Host-deployed AUV is potential game changer

Seebyte and Subsea 7 have developed a prototype for a host-deployed AUV for subsea inspection and light intervention, said Jim Jamieson with Subsea 7 in a presentation on Wednesday at the Deep Offshore Technology International Conference in New Orleans.

Offshore staff

NEW ORLEANS -- Seebyte and Subsea 7 have developed a prototype for a host-deployed AUV for subsea inspection and light intervention, said Jim Jamieson with Subsea 7 in a presentation on Wednesday at the Deep Offshore Technology International Conference in New Orleans. "This is a potential game changer," he said.

The development of the Prototype Autonomous Inspection Vehicle (PAIV), supported by BP in the UK and Chevron in the US, into a field operational facility is in the first phase of a three-phase development. Water tank trials were done in 2008 in Aberdeen, Scotland, to simulate hull and riser inspection and observation of areas difficult to access.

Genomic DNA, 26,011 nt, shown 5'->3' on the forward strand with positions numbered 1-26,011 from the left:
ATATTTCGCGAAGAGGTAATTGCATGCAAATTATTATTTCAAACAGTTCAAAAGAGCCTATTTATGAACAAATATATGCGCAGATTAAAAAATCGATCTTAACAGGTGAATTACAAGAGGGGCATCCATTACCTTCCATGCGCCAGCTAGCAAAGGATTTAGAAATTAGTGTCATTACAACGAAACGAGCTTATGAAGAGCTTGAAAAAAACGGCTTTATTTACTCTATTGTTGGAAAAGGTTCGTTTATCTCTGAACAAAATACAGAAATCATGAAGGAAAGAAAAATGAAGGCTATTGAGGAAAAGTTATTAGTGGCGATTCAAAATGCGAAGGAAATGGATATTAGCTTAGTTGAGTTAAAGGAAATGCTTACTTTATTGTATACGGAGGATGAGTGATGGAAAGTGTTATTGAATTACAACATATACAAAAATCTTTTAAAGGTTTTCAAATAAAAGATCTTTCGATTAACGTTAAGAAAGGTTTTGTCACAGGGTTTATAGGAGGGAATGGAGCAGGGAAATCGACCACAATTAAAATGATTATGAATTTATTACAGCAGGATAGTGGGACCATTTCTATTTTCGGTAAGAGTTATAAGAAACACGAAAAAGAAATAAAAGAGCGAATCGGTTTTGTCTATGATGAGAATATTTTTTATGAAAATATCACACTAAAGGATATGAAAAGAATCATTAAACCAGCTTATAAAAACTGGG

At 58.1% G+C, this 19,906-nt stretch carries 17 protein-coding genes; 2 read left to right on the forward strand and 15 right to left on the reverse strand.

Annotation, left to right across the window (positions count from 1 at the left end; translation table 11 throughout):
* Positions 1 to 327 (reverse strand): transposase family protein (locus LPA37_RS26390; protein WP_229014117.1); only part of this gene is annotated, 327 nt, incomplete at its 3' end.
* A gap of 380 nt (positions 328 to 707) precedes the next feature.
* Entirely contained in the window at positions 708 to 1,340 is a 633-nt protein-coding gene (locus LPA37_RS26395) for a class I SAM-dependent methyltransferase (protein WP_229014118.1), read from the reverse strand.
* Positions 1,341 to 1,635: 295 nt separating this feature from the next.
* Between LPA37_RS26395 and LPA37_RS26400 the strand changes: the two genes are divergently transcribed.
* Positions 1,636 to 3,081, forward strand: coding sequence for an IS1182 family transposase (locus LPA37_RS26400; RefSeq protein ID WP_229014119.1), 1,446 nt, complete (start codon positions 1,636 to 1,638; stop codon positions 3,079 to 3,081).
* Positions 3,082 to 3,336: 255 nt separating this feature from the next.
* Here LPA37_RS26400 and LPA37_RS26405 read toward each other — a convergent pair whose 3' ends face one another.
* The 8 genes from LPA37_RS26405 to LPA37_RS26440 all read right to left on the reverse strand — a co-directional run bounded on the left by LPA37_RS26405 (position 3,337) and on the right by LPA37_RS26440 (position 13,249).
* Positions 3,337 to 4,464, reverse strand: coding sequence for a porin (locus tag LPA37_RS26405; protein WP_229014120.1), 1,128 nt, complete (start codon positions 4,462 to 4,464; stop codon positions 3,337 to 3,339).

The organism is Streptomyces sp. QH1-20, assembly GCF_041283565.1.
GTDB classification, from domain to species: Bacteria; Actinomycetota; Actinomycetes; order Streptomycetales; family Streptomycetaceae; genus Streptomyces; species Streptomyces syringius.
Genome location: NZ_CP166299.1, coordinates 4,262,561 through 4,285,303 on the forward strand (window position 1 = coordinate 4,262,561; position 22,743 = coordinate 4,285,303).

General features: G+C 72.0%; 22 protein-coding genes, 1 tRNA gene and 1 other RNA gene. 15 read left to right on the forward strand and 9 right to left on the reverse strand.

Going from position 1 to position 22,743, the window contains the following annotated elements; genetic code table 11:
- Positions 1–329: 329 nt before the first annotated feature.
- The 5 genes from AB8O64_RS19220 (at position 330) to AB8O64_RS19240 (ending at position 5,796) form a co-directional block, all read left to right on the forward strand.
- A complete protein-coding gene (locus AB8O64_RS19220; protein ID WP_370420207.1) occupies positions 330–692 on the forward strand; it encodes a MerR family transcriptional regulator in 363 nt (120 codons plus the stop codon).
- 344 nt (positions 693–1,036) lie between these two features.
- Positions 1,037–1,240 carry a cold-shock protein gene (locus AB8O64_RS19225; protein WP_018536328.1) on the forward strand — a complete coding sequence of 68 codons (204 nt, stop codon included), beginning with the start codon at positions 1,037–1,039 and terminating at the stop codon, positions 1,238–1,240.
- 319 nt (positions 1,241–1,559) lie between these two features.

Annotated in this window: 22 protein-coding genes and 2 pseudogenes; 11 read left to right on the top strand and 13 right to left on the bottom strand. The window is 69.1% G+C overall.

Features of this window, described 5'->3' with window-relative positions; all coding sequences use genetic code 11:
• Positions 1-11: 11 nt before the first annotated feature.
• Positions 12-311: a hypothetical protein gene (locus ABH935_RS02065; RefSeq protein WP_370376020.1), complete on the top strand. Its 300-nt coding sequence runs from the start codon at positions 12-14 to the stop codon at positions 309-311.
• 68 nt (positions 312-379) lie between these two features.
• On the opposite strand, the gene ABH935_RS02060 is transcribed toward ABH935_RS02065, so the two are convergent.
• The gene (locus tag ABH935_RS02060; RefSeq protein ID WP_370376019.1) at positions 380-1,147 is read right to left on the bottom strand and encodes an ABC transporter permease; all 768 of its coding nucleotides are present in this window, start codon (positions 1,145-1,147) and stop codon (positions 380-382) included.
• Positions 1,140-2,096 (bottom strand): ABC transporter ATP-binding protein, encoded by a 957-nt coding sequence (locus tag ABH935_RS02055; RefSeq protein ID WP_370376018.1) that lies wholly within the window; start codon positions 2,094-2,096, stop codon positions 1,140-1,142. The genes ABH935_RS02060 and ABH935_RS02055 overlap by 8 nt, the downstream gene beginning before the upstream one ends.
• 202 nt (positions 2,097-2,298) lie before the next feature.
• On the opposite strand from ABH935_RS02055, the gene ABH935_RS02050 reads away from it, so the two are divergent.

The PAIV, measuring 990 mm long, 750 mm wide, and 955 mm tall, is rated to work in up to 1,000 m (upgradable to 2,000 m) water depth for 8-24 hours, Jamieson said. Its maximum propulsion speed is 1.8 knots.

The second phase of the development includes onshore testing and the qualification of projects tasks. Preparation for a project, installation, commissioning, and delivery will be done in phase three.

"The potential of AUV technology probably will exceed our expectations much like the ROV did 20 years ago."

2/4/2009

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